How to construct a single graph for two completely different variables in terms of scale?

I have this data set

``````df <- data.frame(year = seq(1970, 2015, by = 5),
staff = c(219, 231, 259, 352, 448, 427, 556, 555, 602, 622),
applications = c(5820, 7107, 6135, 16119, 19381, 36611, 54962, 45759, 40358, 458582))
``````

I want to perform the exploratory analysis and want to compare whether the staff strength is growing according to the applications received. I plotted a line graph using excel :

which isn't very meaningful. I've also taken the log of both variables which almost got the desired result but i wonder if the graphs with log are less explainable to non-mathematicians. Since i want to use these kind of graphs in a presentation to my managerial staff who don't know much of statistics or mathematics. My question is how to tackle this situation in order to draw a meaningful graph. I've a gut feeling that R might have a better solution(that is why i asked here ) than Excel but the problem is 'How'?

Any help will be highly appreciated.

• In `ggplot2`, you can use faceting with free_y. Commented Apr 6, 2016 at 17:39
• Are you sure the last number in total application isn't a mistake or typo? In your plot, you can put an alternate y-axis for "santioned" so that it is not compressed. You can compute the correlation. Commented Apr 6, 2016 at 17:53
• @fishtank .. It is not a mistake because online application system adopted in 2011 resulted in greater number of applications dramatically . Commented Apr 7, 2016 at 16:22

One recommendation would be to change your measure into some type of ratio metric. For example, `staff per applications`. In the following, I will use `staff per 1,000 applications`:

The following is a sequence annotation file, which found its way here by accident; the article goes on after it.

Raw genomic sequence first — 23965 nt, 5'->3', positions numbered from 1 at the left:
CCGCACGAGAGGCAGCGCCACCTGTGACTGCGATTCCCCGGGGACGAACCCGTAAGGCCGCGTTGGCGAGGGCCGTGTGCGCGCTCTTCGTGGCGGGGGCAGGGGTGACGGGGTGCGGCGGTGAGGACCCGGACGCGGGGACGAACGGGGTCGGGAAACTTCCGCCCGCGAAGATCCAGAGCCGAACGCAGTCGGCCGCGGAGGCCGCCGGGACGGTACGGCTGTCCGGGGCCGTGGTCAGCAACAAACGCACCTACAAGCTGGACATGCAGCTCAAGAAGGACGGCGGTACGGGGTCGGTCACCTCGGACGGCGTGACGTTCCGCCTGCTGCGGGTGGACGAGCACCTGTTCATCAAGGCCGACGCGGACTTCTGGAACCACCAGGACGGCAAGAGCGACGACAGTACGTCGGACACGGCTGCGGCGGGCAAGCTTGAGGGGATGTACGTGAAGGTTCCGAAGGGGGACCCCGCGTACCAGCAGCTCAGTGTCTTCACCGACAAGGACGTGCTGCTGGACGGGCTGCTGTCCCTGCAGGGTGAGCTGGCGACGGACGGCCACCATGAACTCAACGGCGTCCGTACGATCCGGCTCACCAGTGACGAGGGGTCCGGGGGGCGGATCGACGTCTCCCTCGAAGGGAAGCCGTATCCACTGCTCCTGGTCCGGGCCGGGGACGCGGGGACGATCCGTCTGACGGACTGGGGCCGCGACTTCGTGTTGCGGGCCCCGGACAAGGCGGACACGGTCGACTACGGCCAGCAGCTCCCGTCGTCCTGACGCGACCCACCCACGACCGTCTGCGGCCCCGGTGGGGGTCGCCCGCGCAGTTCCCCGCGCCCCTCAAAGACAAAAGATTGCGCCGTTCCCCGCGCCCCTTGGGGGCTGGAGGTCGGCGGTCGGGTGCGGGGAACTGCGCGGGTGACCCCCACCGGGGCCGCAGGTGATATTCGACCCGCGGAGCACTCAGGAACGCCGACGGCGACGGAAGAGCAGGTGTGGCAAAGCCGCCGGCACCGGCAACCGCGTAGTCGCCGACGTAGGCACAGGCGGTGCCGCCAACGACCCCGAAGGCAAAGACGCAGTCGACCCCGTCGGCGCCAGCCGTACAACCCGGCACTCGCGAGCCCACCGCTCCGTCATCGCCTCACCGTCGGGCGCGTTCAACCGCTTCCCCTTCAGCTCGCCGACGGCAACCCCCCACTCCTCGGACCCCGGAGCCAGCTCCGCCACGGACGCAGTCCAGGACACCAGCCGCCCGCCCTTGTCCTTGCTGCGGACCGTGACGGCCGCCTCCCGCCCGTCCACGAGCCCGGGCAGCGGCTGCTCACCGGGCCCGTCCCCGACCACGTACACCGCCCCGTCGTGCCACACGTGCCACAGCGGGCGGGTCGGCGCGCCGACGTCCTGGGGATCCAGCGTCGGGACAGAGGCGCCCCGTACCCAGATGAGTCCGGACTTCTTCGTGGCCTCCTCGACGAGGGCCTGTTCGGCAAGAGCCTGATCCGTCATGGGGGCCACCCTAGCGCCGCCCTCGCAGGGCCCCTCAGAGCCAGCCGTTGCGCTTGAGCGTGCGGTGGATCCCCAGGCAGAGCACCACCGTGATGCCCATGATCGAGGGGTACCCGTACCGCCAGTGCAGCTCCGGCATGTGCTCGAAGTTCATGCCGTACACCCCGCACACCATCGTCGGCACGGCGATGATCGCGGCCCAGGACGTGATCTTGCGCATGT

``````library(ggplot2)

df <- data.frame(year = seq(1970, 2015, by = 5),
staff = c(219, 231, 259, 352, 448, 427, 556, 555, 602, 622),
applications = c(5820, 7107, 6135, 16119, 19381, 36611, 54962, 45759, 40358, 458582))

ggplot(data = df, aes(x = year, y = staff / (applications / 1000))) +
geom_point(size = 3) +
geom_line() +
ggtitle("Staff per 1,000 Applications")
``````

We can achieve the same result without `ggplot2` with:

``````with(df,
plot(x = year, y = staff / (applications / 1000), type = "l", main = "Staff per 1,000 Applications") +
points(x = year, y = staff / (applications / 1000), pch = 21, cex = 2, bg = "black")
)
``````

Alternatively, you could make your dataset a little more tidy (see this, this, and/or this for more information) and plot them two facets with `free_y` scales:

``````library(tidyr)

df_tidy <- gather(df, measure, value, -year)

ggplot(data = df_tidy, aes(x = year, y = value)) +
geom_point(size = 3) +
geom_line() +
facet_grid(measure ~ ., scales = "free_y")
``````

I would suggest you to use `facet_grid` with `scales = "free_y"`.

``````ggplot(reshape2::melt(df, 1), aes(year, value)) +
geom_line() + geom_point() +
facet_grid(variable ~ ., scales = 'free_y')
``````

The output you will get is,

``````    we can use this process:

library(ggplot2)
library(reshape2)
ggplot(df, aes(year)) +
geom_line(aes(y = staff, colour = "staff")) +
geom_line(aes(y = applications, colour = "applications"))

df <- data.frame(year = seq(1970, 2015, by = 5),
staff = c(219, 231, 259, 352, 448, 427, 556, 555, 602, 622),
applications = c(5820, 7107, 6135, 16119, 19381, 36611, 54962, 45759, 40358, 458582)
``````